There's a world of misinformation surrounding Social Security, and sometimes, it can be tricky to know what to believe. For example, you may have heard that Social Security is in deep financial trouble, and that future benefits are therefore precarious. As such, you may be wondering if it's time to write off Social Security as a retirement income source. Here's what you need to know.
Benefit cuts are possible
In the coming years, Social Security expects to owe more money in benefits than it collects in revenue. The reason for this is that baby boomers are expected to exit the workforce in short order, and an inadequate number of workers will come in to take their place.
Social Security gets most of its funding from payroll taxes. That's why that mass exit of baby boomers is so problematic for its finances. And while the program does have trust funds it can take money from to keep up with scheduled benefits, once those trust funds run dry, benefit cuts may be on the table.
Unfortunately, the program's trust funds could run out in about 10 years or so if recent projections are correct. That would make benefit cuts not a far-off possibility, but a near-term one.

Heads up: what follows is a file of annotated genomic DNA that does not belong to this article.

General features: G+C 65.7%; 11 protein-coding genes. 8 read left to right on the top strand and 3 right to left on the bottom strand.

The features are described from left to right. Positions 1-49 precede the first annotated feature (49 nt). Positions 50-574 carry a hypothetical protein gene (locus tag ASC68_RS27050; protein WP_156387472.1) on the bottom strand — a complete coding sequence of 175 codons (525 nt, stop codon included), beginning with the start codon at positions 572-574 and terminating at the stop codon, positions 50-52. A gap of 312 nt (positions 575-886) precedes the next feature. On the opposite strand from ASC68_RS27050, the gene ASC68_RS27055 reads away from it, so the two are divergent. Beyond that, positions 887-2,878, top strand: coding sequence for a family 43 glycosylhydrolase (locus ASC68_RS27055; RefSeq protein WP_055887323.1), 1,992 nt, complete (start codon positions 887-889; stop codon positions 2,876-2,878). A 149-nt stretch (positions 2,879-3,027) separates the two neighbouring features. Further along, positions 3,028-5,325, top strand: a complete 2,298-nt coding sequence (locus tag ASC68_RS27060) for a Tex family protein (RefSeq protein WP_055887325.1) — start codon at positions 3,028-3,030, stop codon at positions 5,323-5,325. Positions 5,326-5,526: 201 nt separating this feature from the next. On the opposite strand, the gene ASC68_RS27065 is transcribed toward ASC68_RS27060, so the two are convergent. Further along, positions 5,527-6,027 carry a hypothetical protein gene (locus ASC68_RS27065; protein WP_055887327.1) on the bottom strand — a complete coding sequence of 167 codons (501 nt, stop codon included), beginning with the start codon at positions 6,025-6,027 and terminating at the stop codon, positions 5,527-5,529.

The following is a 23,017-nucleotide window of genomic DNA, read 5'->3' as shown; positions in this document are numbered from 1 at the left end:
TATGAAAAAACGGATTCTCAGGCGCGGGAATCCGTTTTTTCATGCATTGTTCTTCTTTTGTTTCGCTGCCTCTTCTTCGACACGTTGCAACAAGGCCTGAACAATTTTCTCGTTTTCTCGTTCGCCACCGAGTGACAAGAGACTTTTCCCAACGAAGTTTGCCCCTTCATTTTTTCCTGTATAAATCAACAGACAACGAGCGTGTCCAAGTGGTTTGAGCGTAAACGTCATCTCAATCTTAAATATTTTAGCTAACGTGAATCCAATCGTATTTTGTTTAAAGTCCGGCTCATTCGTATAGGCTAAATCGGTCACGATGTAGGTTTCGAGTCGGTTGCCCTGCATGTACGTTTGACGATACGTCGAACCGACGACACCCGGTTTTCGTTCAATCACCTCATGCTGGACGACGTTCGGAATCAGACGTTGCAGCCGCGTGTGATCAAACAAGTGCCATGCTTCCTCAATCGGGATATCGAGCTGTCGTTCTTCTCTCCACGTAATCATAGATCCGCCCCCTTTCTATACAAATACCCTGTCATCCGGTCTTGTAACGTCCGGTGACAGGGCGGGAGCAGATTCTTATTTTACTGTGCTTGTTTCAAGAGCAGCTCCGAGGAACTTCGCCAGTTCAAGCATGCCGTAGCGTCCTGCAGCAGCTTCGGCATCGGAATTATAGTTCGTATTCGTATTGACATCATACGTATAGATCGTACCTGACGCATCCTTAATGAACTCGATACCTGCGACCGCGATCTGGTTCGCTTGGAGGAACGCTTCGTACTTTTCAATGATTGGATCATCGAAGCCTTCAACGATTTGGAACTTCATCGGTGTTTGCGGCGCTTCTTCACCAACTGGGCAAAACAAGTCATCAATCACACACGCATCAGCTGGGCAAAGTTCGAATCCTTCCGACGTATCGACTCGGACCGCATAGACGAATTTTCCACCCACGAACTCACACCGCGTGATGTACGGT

Is Social Security going away?
While future retirees may need to grapple with Social Security benefit cuts, that's a far cry from the program's funding drying up completely. The latter scenario isn't a concern right now, and so there's no need to operate under the assumption that Social Security won't pay you any money in retirement.
That said, even if benefits aren't cut, the money you receive from Social Security will generally only be enough to replace about 40% of your pre-retirement paycheck -- and that's if you're an average earner. If you're a higher earner, those benefits will replace even less income.
That's why it's so important to build a retirement nest egg -- not because Social Security is actually going away, but because even if those benefits aren't cut, you'll still need outside income to manage well once you stop working. And if benefits are indeed cut, you'll need independent savings even more.
The good news, though, is that if retirement is many years away, you have plenty of opportunity to build a solid amount of wealth. Socking away $400 a month in an IRA or 401(k) plan, for example, will leave you with over $1.2 million after 40 years if your invested savings generate an average annual 8% return, which is a bit below the stock market's average.
Know what you're up against
There's no reason to think Social Security won't pay you any money at all once you retire. But should you have another income source outside of it? Absolutely. This holds true regardless of whether benefits are actually cut or not.
And to be clear, benefit cuts are a scenario lawmakers want to avoid, so they may come up with a solution to the program's financial woes between now and when its trust funds are set to run out. What that solution will entail, however, is anyone's guess.